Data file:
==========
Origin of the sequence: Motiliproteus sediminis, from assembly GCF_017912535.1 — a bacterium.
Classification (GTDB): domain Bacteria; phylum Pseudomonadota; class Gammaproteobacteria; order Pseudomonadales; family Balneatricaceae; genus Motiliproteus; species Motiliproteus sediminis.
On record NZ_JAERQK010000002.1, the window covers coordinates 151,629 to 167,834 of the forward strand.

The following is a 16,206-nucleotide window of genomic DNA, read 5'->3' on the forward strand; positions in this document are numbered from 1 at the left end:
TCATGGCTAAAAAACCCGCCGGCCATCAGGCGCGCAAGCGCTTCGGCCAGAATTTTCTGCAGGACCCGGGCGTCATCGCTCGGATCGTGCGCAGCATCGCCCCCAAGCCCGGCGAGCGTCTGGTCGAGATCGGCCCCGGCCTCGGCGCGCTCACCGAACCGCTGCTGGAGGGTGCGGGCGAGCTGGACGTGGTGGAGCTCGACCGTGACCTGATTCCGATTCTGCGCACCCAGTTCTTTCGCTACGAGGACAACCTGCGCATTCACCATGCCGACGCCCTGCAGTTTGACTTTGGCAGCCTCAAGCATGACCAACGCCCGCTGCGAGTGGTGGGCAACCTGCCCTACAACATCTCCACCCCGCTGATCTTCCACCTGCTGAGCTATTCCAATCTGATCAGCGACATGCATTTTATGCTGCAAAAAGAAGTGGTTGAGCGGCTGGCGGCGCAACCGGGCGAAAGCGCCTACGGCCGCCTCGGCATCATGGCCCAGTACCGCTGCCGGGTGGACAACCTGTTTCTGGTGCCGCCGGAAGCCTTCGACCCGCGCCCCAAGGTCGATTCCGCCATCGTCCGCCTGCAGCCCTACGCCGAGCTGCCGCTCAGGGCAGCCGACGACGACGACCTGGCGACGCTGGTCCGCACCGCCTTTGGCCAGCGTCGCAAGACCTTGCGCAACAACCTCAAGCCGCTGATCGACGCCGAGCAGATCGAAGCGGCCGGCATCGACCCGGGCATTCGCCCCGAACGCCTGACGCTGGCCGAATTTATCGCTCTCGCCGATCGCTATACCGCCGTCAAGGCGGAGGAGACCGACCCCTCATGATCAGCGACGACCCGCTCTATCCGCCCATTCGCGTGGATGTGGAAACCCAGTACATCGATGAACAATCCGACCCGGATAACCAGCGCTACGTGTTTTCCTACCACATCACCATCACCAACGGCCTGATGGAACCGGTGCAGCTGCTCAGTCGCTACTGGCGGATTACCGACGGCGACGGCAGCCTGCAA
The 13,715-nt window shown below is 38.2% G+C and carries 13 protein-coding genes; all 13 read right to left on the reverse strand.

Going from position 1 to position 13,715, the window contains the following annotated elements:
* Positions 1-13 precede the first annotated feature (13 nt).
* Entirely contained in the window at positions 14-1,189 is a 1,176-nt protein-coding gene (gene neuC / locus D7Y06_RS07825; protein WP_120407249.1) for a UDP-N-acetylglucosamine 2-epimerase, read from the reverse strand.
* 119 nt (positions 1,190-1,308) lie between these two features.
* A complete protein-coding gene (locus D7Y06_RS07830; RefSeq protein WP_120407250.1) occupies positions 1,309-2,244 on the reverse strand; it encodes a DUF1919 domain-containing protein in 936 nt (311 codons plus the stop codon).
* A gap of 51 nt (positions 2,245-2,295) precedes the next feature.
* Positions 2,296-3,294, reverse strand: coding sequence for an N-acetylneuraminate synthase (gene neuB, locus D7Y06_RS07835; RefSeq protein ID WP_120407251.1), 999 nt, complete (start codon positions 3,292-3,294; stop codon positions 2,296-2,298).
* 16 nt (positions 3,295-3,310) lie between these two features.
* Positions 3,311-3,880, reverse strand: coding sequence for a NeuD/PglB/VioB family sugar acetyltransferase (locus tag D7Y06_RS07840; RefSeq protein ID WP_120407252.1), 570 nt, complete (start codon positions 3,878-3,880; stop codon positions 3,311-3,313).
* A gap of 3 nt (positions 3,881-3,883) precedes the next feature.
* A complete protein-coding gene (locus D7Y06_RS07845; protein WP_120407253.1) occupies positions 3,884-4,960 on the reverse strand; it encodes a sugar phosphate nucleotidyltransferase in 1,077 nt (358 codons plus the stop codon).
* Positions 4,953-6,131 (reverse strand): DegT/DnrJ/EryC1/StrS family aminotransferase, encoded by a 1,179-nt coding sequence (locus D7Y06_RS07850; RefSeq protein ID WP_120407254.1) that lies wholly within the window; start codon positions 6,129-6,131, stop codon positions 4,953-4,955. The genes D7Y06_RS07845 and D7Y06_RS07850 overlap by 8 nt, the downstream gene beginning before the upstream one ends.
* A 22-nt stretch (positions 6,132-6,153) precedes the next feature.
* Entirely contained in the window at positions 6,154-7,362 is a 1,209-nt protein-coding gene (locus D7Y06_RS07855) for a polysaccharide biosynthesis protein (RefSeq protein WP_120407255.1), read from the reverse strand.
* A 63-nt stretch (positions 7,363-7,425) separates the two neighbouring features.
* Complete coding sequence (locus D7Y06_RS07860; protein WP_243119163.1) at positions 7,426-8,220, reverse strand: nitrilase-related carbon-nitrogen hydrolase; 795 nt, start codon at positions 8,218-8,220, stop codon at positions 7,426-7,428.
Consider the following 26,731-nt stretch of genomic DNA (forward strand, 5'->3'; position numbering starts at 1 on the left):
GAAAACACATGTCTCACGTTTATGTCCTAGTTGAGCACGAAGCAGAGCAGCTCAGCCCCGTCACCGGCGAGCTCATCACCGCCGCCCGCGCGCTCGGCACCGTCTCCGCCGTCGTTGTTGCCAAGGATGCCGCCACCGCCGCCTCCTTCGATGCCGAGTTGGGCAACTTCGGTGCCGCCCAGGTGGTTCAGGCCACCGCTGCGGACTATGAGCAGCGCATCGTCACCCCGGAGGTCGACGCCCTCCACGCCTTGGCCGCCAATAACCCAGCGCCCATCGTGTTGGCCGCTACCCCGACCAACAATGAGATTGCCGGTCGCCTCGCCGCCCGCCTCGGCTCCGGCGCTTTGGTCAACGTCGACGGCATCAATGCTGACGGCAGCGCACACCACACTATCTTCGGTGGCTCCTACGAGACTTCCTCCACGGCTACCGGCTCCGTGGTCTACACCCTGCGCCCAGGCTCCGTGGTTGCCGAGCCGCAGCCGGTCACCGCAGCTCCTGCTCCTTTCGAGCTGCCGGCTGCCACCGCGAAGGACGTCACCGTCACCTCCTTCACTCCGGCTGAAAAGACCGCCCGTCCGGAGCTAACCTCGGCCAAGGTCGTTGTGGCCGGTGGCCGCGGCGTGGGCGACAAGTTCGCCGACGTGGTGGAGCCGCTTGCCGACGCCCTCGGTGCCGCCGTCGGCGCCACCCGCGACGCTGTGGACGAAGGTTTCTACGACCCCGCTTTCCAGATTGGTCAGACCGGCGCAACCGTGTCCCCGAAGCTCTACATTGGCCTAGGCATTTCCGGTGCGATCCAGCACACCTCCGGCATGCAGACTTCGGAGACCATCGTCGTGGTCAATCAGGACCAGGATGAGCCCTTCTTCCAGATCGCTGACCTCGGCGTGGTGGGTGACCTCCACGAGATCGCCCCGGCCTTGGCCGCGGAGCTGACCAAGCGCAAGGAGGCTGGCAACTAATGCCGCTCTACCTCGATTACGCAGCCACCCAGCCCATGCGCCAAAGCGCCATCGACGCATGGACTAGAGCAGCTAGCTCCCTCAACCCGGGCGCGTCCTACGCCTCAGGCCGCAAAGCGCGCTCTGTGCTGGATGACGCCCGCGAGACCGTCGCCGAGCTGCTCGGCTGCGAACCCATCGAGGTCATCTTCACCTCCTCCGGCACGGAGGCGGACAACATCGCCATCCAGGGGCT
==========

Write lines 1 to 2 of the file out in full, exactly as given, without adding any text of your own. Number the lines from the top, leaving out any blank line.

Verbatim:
Origin of the sequence: Motiliproteus sediminis, from assembly GCF_017912535.1 — a bacterium.
Classification (GTDB): domain Bacteria; phylum Pseudomonadota; class Gammaproteobacteria; order Pseudomonadales; family Balneatricaceae; genus Motiliproteus; species Motiliproteus sediminis.